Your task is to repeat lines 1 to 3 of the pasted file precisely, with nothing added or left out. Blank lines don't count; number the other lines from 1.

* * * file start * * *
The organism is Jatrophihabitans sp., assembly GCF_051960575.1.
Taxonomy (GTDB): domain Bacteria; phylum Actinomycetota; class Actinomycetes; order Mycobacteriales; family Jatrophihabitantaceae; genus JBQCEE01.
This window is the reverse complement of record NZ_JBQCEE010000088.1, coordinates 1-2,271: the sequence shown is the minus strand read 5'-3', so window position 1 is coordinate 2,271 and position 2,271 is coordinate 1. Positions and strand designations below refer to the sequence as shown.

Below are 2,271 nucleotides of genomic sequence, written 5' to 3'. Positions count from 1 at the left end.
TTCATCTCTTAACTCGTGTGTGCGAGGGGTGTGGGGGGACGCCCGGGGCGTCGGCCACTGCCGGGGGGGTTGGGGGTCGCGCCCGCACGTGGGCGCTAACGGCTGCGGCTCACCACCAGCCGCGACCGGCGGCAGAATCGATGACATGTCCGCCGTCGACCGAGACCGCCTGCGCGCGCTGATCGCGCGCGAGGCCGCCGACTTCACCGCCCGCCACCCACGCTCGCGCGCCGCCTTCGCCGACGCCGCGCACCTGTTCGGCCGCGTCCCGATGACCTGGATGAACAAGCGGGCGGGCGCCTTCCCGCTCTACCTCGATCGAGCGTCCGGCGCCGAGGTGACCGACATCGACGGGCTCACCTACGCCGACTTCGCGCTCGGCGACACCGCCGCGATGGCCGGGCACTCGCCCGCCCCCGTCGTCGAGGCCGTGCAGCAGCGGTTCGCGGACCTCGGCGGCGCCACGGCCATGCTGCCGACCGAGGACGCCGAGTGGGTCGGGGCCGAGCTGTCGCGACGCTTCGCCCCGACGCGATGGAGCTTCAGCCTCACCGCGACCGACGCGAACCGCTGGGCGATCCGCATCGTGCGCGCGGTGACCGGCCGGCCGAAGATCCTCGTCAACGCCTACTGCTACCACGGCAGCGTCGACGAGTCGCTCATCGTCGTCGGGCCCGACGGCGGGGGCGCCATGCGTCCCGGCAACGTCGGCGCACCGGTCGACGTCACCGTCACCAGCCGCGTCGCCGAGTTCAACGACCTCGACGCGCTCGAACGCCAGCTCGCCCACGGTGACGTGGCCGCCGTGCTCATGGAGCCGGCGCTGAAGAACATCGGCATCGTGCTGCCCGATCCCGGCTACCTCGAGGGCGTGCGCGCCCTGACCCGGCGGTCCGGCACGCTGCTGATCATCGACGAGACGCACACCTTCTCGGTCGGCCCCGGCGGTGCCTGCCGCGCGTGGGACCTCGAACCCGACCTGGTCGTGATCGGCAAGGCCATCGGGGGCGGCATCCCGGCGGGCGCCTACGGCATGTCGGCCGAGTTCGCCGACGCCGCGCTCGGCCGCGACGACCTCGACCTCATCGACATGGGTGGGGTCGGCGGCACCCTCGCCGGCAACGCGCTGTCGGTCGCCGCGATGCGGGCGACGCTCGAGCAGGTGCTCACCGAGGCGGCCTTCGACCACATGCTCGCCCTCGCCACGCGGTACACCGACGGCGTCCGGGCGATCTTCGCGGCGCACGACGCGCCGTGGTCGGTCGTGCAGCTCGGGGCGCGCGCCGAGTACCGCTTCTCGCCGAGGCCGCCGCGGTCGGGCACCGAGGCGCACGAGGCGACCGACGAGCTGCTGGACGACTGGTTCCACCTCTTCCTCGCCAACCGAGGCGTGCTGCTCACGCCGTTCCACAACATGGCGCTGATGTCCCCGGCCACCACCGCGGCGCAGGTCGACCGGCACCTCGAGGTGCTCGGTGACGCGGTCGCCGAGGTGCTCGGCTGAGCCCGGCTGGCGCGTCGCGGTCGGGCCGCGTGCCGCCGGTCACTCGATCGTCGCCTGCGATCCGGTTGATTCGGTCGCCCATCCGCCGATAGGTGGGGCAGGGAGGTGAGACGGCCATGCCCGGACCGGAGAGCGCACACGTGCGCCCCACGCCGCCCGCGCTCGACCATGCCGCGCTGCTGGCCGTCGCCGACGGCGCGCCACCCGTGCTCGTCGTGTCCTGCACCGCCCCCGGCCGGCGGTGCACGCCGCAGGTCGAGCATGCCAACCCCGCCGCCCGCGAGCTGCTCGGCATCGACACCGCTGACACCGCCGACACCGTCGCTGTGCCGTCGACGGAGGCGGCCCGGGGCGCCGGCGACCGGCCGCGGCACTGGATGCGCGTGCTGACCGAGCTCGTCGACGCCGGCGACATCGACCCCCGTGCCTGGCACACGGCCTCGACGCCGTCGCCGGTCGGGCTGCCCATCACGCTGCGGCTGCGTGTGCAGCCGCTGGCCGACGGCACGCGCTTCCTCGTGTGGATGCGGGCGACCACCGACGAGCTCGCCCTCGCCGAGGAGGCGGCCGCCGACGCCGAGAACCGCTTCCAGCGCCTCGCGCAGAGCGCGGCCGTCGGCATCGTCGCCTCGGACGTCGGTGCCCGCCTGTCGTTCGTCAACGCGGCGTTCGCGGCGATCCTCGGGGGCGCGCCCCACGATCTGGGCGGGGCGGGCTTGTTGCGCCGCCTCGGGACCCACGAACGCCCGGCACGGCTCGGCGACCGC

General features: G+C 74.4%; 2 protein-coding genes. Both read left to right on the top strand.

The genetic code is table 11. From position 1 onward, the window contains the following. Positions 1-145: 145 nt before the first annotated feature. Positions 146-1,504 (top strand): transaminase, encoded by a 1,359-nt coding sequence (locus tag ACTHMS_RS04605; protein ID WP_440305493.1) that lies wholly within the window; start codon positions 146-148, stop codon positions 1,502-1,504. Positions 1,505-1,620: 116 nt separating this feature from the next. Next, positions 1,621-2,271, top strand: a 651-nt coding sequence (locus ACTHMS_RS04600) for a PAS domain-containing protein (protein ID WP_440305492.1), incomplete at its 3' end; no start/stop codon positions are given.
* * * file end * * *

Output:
The organism is Jatrophihabitans sp., assembly GCF_051960575.1.
Taxonomy (GTDB): domain Bacteria; phylum Actinomycetota; class Actinomycetes; order Mycobacteriales; family Jatrophihabitantaceae; genus JBQCEE01.
This window is the reverse complement of record NZ_JBQCEE010000088.1, coordinates 1-2,271: the sequence shown is the minus strand read 5'-3', so window position 1 is coordinate 2,271 and position 2,271 is coordinate 1. Positions and strand designations below refer to the sequence as shown.